And so the US government did a lot of financing to set up programs of that kind at Columbia and at Harvard and subsequently a few other schools, Chicago and Berkeley and so on came on board as well. And most of us who were students at the time didn’t know any Russian language so we had to start at the bottom and we at Columbia we took intensive courses in Russian language, 10 hours a week. And doing that for a year, you were not really in command of the subject but you were able to work with it and improve as you went along and so on. But obviously you had to know the Russian language if you were going to work in this field.

I’ve had some people ask me now and then, “Okay, you studied Russian history. Did you know the Russian language?” Well, of course you had to know the Russian language or there was no way of doing it.

Emerging Russian Studies in the U.S. and the Role of the U.S. Government

Samuel Baron:

Prior to World War II, Russian studies were in their infancy or almost nonexistent in the United States. There were Russian language courses, Russian literature was a great literature and was fairly popular, Russian history, nothing. But with the emergence of Russia during World War II, as a superpower, the United States understood, it was very important to…we have to be dealing with that country, with that superpower, and we ought to know something about it. And so the federal government helped to establish new programs at Columbia University and at Harvard dedicated to Russian studies. And some other universities picked up on it by and by like Chicago and Berkeley and so on. And those of us who decided to go into this field imagined rightly, that this was going to be a very lively field. They would be places to jobs, whether in the government or at colleges and universities. And so we had a very interesting group of people who entered into the field there at Columbia.

Landing on George Plekhanov and Dr. Baron’s “Life Plan”

Samuel Baron:

You know. You had to have ample material to work with, and there was certainly plenty of it about this man. His collected works filled 24 volumes and there were other considerable collections too. And since little or nothing had been written about him outside of Russia, it looked to me like a good way to go. However, there might have been some other reasons why I went that way. There were… Of course we had a class and other people in the class were going to be doing stuff on Russian history. Some of them were quite content to do a subject that the professor suggested.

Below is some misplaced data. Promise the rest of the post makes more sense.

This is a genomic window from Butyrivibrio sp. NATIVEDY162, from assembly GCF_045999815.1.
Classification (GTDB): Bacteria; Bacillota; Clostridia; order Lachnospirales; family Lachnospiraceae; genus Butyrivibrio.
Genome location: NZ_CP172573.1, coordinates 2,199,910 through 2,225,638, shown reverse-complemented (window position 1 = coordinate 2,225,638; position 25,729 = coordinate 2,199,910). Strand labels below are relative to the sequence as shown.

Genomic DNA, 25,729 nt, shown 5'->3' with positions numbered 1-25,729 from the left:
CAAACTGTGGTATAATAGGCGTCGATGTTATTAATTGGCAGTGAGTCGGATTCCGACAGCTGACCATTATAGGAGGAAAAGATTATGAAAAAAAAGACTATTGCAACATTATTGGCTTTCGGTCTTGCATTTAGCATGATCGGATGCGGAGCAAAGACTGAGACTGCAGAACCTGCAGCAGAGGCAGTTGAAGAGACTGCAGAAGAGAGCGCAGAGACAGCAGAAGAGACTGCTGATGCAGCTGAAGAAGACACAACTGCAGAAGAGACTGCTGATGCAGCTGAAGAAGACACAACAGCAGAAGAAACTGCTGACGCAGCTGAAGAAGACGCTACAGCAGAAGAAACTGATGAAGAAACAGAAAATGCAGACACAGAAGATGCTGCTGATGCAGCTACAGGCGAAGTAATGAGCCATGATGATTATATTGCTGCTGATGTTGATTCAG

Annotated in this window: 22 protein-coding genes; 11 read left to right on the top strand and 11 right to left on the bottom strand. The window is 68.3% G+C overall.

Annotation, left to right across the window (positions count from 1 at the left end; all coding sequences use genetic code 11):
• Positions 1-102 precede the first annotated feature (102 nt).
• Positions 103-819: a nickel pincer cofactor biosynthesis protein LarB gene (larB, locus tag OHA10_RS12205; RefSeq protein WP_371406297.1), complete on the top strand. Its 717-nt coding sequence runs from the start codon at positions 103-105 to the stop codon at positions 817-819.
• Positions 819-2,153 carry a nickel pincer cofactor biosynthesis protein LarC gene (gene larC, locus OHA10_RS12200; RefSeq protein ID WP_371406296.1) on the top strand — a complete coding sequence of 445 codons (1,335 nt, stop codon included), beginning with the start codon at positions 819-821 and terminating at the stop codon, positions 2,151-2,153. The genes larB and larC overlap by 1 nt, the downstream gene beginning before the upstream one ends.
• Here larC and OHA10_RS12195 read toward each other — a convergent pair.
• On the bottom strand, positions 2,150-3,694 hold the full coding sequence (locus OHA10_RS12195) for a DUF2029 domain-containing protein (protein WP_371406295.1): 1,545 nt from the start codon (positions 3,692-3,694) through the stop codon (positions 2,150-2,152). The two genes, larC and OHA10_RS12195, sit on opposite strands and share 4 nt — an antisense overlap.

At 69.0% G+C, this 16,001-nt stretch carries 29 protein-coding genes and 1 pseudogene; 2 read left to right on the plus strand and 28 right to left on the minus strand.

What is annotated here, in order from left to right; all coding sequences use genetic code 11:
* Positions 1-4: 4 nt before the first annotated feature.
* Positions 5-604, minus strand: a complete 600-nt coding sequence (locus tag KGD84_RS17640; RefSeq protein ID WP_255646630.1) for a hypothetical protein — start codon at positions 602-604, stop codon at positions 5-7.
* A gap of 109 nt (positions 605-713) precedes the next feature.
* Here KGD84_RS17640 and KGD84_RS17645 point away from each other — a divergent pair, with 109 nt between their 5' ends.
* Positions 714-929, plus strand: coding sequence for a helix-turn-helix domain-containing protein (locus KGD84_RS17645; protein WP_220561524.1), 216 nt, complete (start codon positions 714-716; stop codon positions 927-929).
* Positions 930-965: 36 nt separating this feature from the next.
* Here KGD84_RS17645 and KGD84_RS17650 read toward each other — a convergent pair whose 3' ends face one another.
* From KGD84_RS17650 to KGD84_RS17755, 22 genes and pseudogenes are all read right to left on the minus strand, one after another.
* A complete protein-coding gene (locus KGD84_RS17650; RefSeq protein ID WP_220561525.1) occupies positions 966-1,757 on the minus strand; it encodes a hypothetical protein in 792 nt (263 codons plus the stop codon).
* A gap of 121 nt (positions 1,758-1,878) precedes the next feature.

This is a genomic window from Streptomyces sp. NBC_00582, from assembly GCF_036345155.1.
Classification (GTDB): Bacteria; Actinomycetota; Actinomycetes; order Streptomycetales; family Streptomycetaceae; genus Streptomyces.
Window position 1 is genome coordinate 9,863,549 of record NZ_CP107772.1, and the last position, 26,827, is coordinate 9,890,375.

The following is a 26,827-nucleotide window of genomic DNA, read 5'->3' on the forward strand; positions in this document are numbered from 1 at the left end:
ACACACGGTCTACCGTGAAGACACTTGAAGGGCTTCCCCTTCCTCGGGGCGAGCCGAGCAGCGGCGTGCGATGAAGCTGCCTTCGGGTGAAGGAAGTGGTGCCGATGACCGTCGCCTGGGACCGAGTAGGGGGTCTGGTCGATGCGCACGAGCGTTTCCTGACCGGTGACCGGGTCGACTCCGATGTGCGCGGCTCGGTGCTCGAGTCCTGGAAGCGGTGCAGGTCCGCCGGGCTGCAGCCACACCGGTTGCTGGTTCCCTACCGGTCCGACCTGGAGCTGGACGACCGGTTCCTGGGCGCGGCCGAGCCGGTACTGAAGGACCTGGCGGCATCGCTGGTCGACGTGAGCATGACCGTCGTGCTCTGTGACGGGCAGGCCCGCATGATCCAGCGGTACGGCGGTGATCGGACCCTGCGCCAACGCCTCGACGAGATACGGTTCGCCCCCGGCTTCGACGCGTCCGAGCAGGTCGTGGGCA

Doug Monroe:

Stern.

Samuel Baron:

I, evidently was unwilling to do that. And I… The Plekhanov thing kind of interested me because I was interested in having some kind of significant role in the society. I was a kind of leftish in my outlook. And so maybe Plekhanov’s life history had some kind of correspondence with my life plan.

More Comments on How Becoming Interested in Plekhanov

Doug Monroe:

Yeah.

Samuel Baron:

You had to have ample material to work with. And there was certainly plenty of it about this man. His collected works filled 24 volumes and there were other considerable collections too. And since little or nothing had been written about him outside of Russia, it looked to me like a good way to go. However, there might have been some other reasons why I went that way. They were … Of course we had a class and other people in the class were going to be doing stuff on Russian history. Some of them were quite content to do a subject that the professor suggested.

Doug Monroe:

Stern.

Samuel Baron:

I, evidently was unwilling to do that. And the Plekhanov thing interested me because I was interested in having some significant role in the society. I was leftish in my outlook. And so maybe Plekhanov’s life history had some correspondence with my life plan.

Who was George Plekhanov, and what did he accomplish in Russia?

Samuel Baron:

Well, Plekhanov was important because he was the one who introduced Marxist ideas to Russia. He and some friends started a group in 1883 that was the first Marxist revolutionary organization.

Who did Plekhanov influence? (Lenin and Trotsky) Who was right?

Samuel Baron:

Plekhanov was the key figure in the development of a Marxist movement in Russia for maybe a couple of decades. And in the course of that, people like Lenin and others, younger people who were coming up, were certainly very strongly influenced by him, although in time they would split. When the Russian Social Democratic Party split in 1903, Plekhanov was briefly aligned with Lenin. But then he broke away and they tended to be opposed much thereafter, and most of all in the revolution of 1905 and in the revolution of 1917 when Lenin and Trotsky were much better aligned with the spirit and the movement of the masses of the people than Plekhanov was. So they seemed to carry the day.

But Plekhanov’s position was that Russia was much too undeveloped to think about a socialist revolution. Yes, it was time to overthrow the Czars’ regime, the autocracy, but what you needed then was a kind of bourgeois democratic regime. And he warned that if we were to go the way that Lenin and Trotsky were talking about, there would be a great price to be paid. And you could think that price paid was Stalin, the collectivization of agriculture and the creation of a totalitarian regime. So Lenin and Trotsky, they were right in some way and Plekhanov was right in another way. Each grasped part of the truth, neither grasped the whole truth.

What was your most fulfilling life experience as an historian?